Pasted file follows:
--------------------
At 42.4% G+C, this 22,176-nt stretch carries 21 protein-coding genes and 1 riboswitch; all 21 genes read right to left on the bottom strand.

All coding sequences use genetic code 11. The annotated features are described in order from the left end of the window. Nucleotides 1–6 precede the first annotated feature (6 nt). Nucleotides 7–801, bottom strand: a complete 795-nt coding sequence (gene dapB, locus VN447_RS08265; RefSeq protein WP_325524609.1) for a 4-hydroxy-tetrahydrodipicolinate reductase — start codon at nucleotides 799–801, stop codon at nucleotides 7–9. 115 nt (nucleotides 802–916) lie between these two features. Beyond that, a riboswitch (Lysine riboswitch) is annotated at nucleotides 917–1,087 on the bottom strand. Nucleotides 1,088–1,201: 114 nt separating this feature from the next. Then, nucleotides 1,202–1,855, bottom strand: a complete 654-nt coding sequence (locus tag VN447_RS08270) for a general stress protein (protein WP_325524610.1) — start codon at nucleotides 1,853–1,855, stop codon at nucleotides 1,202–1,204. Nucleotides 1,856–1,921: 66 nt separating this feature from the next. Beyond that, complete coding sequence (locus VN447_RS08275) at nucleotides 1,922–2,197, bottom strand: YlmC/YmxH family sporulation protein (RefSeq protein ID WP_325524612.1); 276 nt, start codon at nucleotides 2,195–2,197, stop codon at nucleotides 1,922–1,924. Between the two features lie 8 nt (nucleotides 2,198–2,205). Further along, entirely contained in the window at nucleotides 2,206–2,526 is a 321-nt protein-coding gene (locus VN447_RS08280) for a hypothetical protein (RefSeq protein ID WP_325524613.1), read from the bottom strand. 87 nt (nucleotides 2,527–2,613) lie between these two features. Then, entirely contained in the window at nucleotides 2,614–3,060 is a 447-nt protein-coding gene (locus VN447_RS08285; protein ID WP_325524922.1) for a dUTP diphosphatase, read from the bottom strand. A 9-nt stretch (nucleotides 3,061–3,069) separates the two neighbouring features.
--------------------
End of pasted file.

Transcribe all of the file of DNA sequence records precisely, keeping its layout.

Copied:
At 42.4% G+C, this 22,176-nt stretch carries 21 protein-coding genes and 1 riboswitch; all 21 genes read right to left on the bottom strand.

All coding sequences use genetic code 11. The annotated features are described in order from the left end of the window. Nucleotides 1–6 precede the first annotated feature (6 nt). Nucleotides 7–801, bottom strand: a complete 795-nt coding sequence (gene dapB, locus VN447_RS08265; RefSeq protein WP_325524609.1) for a 4-hydroxy-tetrahydrodipicolinate reductase — start codon at nucleotides 799–801, stop codon at nucleotides 7–9. 115 nt (nucleotides 802–916) lie between these two features. Beyond that, a riboswitch (Lysine riboswitch) is annotated at nucleotides 917–1,087 on the bottom strand. Nucleotides 1,088–1,201: 114 nt separating this feature from the next. Then, nucleotides 1,202–1,855, bottom strand: a complete 654-nt coding sequence (locus tag VN447_RS08270) for a general stress protein (protein WP_325524610.1) — start codon at nucleotides 1,853–1,855, stop codon at nucleotides 1,202–1,204. Nucleotides 1,856–1,921: 66 nt separating this feature from the next. Beyond that, complete coding sequence (locus VN447_RS08275) at nucleotides 1,922–2,197, bottom strand: YlmC/YmxH family sporulation protein (RefSeq protein ID WP_325524612.1); 276 nt, start codon at nucleotides 2,195–2,197, stop codon at nucleotides 1,922–1,924. Between the two features lie 8 nt (nucleotides 2,198–2,205). Further along, entirely contained in the window at nucleotides 2,206–2,526 is a 321-nt protein-coding gene (locus VN447_RS08280) for a hypothetical protein (RefSeq protein ID WP_325524613.1), read from the bottom strand. 87 nt (nucleotides 2,527–2,613) lie between these two features. Then, entirely contained in the window at nucleotides 2,614–3,060 is a 447-nt protein-coding gene (locus VN447_RS08285; protein ID WP_325524922.1) for a dUTP diphosphatase, read from the bottom strand. A 9-nt stretch (nucleotides 3,061–3,069) separates the two neighbouring features.